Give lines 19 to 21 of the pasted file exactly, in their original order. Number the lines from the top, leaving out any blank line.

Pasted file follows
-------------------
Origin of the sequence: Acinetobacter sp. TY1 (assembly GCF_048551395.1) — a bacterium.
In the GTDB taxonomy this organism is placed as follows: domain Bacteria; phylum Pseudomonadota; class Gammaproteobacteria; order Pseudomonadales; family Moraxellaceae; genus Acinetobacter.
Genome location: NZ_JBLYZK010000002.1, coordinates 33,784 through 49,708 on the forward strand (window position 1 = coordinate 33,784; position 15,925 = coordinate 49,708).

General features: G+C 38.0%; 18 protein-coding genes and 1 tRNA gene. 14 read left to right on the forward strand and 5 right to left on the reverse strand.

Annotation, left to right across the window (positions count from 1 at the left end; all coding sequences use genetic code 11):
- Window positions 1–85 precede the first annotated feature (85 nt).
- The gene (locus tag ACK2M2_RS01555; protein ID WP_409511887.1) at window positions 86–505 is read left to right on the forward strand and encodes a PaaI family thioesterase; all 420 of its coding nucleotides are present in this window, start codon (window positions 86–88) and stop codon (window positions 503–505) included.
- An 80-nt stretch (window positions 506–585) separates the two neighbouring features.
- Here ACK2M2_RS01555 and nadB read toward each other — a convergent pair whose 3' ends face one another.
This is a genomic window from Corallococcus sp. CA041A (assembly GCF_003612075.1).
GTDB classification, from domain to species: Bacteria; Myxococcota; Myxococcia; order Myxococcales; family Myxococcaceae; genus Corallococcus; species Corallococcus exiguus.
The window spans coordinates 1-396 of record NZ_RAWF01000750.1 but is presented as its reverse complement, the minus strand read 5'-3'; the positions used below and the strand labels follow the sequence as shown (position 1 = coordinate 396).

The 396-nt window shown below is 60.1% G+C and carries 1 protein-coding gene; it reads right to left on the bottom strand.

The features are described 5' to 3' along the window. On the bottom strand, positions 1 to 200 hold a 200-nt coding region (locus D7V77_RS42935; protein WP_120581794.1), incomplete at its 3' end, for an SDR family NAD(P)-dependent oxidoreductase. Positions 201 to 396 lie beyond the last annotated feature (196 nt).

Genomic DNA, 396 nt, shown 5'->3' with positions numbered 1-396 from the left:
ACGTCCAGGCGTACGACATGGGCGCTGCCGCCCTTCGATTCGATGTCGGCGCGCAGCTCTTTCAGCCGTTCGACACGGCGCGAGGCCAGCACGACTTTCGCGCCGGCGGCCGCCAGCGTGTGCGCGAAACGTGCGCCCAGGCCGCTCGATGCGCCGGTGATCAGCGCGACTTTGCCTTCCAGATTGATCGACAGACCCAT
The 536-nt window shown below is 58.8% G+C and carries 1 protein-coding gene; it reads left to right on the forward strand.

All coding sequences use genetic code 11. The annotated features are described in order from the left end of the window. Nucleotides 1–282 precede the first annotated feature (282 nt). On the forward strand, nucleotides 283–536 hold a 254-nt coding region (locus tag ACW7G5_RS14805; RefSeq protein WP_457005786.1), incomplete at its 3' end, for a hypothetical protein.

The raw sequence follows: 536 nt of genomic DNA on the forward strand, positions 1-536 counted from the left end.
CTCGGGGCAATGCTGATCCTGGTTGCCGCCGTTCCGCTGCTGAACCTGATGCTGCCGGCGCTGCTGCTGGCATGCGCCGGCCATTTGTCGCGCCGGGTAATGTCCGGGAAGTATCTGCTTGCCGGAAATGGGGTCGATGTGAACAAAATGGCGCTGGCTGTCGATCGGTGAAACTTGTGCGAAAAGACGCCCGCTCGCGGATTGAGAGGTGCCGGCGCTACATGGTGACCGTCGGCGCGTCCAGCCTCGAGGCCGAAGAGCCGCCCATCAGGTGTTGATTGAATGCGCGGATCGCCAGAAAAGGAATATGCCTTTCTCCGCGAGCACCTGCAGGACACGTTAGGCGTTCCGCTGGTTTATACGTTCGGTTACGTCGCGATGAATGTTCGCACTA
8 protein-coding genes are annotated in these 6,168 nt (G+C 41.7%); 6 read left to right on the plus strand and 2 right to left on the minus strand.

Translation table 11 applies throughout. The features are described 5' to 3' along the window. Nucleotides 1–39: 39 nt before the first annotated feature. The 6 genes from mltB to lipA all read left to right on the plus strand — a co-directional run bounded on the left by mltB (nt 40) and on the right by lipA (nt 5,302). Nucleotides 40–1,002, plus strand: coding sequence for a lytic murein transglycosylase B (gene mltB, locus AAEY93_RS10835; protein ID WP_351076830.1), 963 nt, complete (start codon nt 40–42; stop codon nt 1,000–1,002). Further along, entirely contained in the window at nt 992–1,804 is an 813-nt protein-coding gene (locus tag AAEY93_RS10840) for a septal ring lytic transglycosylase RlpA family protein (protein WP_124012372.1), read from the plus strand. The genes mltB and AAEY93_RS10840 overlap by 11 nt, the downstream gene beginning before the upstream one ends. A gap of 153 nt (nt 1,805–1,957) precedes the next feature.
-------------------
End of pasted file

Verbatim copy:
The raw sequence follows: 536 nt of genomic DNA on the forward strand, positions 1-536 counted from the left end.
CTCGGGGCAATGCTGATCCTGGTTGCCGCCGTTCCGCTGCTGAACCTGATGCTGCCGGCGCTGCTGCTGGCATGCGCCGGCCATTTGTCGCGCCGGGTAATGTCCGGGAAGTATCTGCTTGCCGGAAATGGGGTCGATGTGAACAAAATGGCGCTGGCTGTCGATCGGTGAAACTTGTGCGAAAAGACGCCCGCTCGCGGATTGAGAGGTGCCGGCGCTACATGGTGACCGTCGGCGCGTCCAGCCTCGAGGCCGAAGAGCCGCCCATCAGGTGTTGATTGAATGCGCGGATCGCCAGAAAAGGAATATGCCTTTCTCCGCGAGCACCTGCAGGACACGTTAGGCGTTCCGCTGGTTTATACGTTCGGTTACGTCGCGATGAATGTTCGCACTA
8 protein-coding genes are annotated in these 6,168 nt (G+C 41.7%); 6 read left to right on the plus strand and 2 right to left on the minus strand.